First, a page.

The men’s hockey team had back-to-back games last week, first facing Guelph Thursday and then Western Friday. Their fatigue was not obvious going into Friday’s game, but high hopes were apparent, only to be dashed in the third period. In a hard-fought game, Waterloo lost on home turf 2–3.
With little over a day of recovery after an overtime loss against Guelph, the Warriors faced the ominous first-place Western Jan. 31 at CIF. In contrast to the home team, the Mustangs had a week of recovery time from their last game; they skated onto the ice fresh and ready to battle. The Warriors, never a team to back down, faced their opponents head-on.
Western is a historic rival for Waterloo. Last year, even though they went into the playoffs ahead of Waterloo, they were sent packing by the Warriors. The bitterness between the W schools caused sparks and ice to fly on the rink, but surprisingly, no fists.
The first period started slow. The first goal was scored seven minutes into the game by fourth-year forward Josh Woolley, assisted by forwards Anthony Tapper and Jarred Parent. The Warriors were able to stop all of Western’s 12 shots in the first frame, but were unable to answer in kind, with only four shots to open the game.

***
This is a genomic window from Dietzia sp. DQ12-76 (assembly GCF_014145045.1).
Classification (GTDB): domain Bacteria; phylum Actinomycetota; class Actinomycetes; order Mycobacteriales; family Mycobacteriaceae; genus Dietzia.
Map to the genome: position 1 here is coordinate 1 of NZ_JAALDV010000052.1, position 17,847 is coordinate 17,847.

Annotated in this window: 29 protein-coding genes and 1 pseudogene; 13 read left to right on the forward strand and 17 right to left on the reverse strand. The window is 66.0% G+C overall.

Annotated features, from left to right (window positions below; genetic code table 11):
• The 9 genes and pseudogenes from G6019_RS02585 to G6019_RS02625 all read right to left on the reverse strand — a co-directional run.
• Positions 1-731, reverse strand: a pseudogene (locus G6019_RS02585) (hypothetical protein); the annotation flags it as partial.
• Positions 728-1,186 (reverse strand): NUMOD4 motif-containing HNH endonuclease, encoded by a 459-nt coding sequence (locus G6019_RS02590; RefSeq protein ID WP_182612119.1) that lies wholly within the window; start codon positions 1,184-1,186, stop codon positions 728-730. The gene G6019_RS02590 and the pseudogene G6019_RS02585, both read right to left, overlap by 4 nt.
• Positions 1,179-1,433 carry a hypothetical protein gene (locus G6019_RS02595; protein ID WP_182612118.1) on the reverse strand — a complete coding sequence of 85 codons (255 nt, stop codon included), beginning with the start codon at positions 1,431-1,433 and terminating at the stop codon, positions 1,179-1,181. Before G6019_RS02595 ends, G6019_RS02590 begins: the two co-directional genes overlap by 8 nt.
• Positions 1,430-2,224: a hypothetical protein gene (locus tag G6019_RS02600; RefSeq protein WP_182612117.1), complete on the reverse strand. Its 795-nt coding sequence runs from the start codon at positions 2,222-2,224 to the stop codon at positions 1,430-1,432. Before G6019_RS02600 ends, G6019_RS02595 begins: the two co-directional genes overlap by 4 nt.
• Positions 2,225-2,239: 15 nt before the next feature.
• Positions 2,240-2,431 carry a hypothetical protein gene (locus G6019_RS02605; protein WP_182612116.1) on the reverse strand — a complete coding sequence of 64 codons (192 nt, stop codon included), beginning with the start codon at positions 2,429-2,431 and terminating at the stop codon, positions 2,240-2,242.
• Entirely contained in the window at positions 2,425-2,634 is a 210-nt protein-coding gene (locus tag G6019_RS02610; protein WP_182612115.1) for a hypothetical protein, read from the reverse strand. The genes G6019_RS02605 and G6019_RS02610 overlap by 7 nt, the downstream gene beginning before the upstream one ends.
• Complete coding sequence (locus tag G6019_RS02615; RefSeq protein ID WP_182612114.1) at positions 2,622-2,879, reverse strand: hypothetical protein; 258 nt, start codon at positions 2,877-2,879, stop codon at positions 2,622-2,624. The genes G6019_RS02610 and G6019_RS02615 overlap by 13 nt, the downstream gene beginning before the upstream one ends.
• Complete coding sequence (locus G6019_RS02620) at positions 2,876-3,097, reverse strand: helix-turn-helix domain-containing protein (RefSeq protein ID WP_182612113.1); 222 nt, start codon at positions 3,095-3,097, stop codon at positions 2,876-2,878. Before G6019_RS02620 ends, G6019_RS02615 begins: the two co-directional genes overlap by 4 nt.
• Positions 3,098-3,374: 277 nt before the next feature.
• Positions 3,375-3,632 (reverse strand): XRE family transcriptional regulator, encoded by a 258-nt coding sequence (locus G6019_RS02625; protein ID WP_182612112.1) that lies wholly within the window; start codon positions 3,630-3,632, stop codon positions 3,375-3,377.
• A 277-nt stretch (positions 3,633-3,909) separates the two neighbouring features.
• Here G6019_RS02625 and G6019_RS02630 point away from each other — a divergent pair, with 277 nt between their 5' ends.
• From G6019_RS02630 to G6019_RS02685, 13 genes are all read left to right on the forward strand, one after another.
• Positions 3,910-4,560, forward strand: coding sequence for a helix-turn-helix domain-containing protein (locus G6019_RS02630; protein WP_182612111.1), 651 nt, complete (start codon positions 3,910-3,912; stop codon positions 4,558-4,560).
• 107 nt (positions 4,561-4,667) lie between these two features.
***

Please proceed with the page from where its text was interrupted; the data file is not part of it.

Coach Brian Bourque said, in regards to the low shots on net, that the team “missed the net a little bit more than normal…They’re a good defensive team. Kind of limited our five-on-five chances, and there weren’t a lot of power plays.” Just as Bourque said, the Warriors didn’t have great chances to show their skills. There were only four power plays, one against Waterloo, but even with the advantages, Waterloo had a hard time keeping the Mustangs out of their zone.
The second period was tense but uneventful. No goals despite many shots on net by both teams — 15–25 by the end of the period. Fourth-year goalie Justin Leclerc was the star of the second and first period. Bourque called Leclerc “composed,” and said, “He doesn’t get rattled.”
The third period brought a total 180 to the rink. Less than three minutes in, right-wing Mustang Kyle De Coste scored, tying the game. Two minutes later, De Coste scored again, pulling the lead for Western.
Bourque said the sudden attack wasn’t due to poor defence or goaltending, rather “[Western] really brought their game up a level … scored a couple and unfortunately we weren’t able to respond. We had opportunities and didn’t get it done.” The Mustangs scored again later in the period by Stefan Salituro at 12:16.
In the last three minutes of play, the Warriors dared to pull their goalie. The audience watched with bated breath; Western shot on the empty net from their zone twice, but missed both times. It was no miracle on ice, but the Warriors played hard and scored with two minutes left to tie it up. Leclerc was brought on again, only to be pulled again in the final minute of play. It was hard fought, but all in vain, the game ended 3–2 for Western.
With this loss and the overtime loss against Guelph, Waterloo sits at ninth place in the Western standings, just ahead of Laurier by three points.